Purging a Company File: Why you might do it, and what to watch out for
I often find that when nonprofits come to me for help converting to QuickBooks Online, it makes more sense to draw a line in the sand and start over with clean beginning balances and a fresh, carefully designed structure. Once I might have created that structure in QuickBooks Desktop, but now I prefer to work natively in QuickBooks Online whenever I can. But this means I am dealing with the default accounts that QBO creates to help me. I want those OUT OF THERE!
I’ve been using “PurgeCompany” since I first found out about it, and you can find out all about it here, but this week when I read through to remind myself of the details, I noticed this very cryptic warning. I could swear it wasn’t there last time.
Oh gees! Can we all say “EEECK!” together??
I immediately reached out to one of my favorite groups of QuickBooks geniuses, by posting a message in the QB Power User Community. By Michelle Long and Hector Garcia on Facebook.
The answers were not encouraging. Ellen Allen and Christine Galli both mentioned a horror story that happened to Heather Satterly when she purged a file, and which she had just recounted in an episode of the QB Appy Hour featuring Chronobooks.(This part starts about 20 minutes in to the video.) Hector Garcia chimed in that it would mess up the customer list in QBOA. When the heavy hitters start pulling out horror stories, it really throws me into a panic. Luckily Dan DeLong popped in to calm some of my fears. Most of the issues occurred when accountants were using the Your Books feature in QuickBooks Online Accountant to manage their own books. For reasons too boring to go into, I have my firm set up on a regular QBO Plus subscription. WHEW! I thought I had dodged a bullet.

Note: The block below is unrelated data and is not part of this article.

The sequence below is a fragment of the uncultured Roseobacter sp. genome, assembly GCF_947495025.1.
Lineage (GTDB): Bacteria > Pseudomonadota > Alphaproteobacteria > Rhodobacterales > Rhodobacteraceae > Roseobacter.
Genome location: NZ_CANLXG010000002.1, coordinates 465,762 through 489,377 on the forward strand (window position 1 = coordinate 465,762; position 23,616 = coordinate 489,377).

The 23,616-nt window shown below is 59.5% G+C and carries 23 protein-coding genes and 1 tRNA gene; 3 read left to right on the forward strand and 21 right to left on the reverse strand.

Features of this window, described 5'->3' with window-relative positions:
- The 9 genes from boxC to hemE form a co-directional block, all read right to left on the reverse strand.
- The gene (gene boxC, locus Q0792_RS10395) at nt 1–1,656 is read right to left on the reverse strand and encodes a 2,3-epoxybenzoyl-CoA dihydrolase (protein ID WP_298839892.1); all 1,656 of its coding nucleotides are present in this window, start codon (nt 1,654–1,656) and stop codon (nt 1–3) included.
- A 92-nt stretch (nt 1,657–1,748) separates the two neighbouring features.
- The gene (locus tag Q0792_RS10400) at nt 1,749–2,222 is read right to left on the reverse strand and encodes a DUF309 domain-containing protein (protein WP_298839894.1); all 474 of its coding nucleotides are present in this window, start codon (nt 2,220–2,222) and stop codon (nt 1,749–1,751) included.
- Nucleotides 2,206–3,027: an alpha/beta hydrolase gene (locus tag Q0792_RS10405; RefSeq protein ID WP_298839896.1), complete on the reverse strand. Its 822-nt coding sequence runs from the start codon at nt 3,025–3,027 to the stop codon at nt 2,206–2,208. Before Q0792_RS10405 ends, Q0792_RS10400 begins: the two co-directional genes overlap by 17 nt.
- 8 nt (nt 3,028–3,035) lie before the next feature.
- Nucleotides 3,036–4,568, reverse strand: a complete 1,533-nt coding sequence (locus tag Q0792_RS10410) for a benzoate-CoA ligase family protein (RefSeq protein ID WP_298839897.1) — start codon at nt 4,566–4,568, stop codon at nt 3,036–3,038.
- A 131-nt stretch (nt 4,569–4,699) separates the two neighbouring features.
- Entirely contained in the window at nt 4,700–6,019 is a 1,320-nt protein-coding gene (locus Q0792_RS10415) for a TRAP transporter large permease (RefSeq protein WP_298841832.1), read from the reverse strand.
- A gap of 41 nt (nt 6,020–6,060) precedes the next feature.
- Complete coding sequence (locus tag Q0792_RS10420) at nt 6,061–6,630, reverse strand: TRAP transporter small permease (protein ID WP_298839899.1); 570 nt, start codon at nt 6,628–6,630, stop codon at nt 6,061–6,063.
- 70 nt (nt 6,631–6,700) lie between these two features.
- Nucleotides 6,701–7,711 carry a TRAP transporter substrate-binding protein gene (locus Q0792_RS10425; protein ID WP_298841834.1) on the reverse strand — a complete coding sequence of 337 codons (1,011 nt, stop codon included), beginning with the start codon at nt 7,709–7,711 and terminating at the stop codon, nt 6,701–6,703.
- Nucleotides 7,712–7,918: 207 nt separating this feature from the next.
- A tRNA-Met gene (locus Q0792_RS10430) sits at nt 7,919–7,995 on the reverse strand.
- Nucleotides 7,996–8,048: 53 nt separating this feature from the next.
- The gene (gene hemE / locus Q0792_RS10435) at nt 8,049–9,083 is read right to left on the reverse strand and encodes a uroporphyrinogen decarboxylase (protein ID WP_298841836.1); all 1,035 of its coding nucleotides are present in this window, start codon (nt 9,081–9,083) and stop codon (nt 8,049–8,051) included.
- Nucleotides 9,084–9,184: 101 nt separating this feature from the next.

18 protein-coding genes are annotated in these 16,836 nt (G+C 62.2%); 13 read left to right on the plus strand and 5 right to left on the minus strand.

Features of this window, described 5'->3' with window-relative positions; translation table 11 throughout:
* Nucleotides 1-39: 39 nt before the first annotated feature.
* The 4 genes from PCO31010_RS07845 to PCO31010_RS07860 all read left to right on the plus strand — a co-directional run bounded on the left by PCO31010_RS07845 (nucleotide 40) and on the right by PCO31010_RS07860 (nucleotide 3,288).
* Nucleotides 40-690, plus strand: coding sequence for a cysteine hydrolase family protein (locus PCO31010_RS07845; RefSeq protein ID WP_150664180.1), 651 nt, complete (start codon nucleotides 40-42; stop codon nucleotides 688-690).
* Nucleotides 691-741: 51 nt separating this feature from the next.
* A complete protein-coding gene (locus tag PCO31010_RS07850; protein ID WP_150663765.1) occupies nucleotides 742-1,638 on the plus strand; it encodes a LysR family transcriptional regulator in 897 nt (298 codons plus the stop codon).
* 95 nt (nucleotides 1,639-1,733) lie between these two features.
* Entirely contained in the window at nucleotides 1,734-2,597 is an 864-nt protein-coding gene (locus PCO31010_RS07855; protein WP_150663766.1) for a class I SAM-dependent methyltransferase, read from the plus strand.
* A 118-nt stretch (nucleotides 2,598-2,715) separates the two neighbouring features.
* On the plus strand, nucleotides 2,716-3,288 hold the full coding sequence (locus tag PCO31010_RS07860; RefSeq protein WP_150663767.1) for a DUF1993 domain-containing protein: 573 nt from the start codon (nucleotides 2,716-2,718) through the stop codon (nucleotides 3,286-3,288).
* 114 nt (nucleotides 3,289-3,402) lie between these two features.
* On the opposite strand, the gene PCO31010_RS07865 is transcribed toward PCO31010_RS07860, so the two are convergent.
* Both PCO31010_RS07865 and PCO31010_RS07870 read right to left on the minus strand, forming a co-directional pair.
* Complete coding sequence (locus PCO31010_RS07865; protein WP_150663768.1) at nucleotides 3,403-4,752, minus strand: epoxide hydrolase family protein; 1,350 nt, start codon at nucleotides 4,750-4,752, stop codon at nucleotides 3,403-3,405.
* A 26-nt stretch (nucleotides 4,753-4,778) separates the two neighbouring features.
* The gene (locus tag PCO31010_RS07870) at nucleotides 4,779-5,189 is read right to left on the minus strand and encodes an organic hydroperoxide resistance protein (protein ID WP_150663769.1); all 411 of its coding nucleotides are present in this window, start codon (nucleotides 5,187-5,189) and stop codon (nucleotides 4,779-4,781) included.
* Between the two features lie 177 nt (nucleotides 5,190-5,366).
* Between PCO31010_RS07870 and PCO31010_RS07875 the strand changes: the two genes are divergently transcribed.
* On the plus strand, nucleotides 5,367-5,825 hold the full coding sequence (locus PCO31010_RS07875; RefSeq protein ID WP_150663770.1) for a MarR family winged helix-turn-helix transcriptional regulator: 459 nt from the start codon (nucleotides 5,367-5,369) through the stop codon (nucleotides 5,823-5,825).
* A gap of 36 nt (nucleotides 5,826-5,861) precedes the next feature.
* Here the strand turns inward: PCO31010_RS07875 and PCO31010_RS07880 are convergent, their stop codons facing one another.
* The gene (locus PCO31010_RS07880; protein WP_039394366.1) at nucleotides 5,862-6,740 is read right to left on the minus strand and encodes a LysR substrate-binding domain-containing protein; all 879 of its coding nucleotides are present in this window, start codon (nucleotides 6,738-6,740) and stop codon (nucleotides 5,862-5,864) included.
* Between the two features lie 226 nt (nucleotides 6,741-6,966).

And then I remembered something. I had noticed that not all of my connected companies were showing information in the Banking column of the YOUR PRACTICE Clients dashboard.
Could there be a connection? All of these were companies I had set up directly in QBO, while logged in as an Accountant User. I reached out to Dan, and we put on our Investigator Hats.
Everything looked fine in the Client Company, the only issue for me appeared to be that unmatched banking transactions weren’t listed. Dan suggested removing myself as an Accountant User, and then adding myself again.
I logged in to the Client Company and invited myself as a Company Admin. Matthew Fulton had recently taught me that, if your emails are through Google, you can add “+word” before the @domain in your email signature, and it will be recognized as unique by apps like QuickBooks, but still flow through to your own email address. I’ve created megan+test@mydomainname just for things like this.
Once I had accepted the invite with my +test username, I deleted myself as an Accountant user, and logged out. Then I logged back in, added myself as an Accountant User, and logged out.
I accepted THAT invitation, and when I logged back in….VOILA!!
Oh Happy Day!! Unmatched transactions again showed up on my dashboard! The final steps were to delete the Test user from the User list, and give access to the team members who needed it again.
I have another 5 or so companies to do this with, and while it will be tedious, at least it is POSSIBLE.
WORD TO THE WISE
- Before you purge a company file:
- Connect to Chronobooks, and back up, just in case
- Create a separate user that you can invite as a Company Admin
- Use that user to Purge the company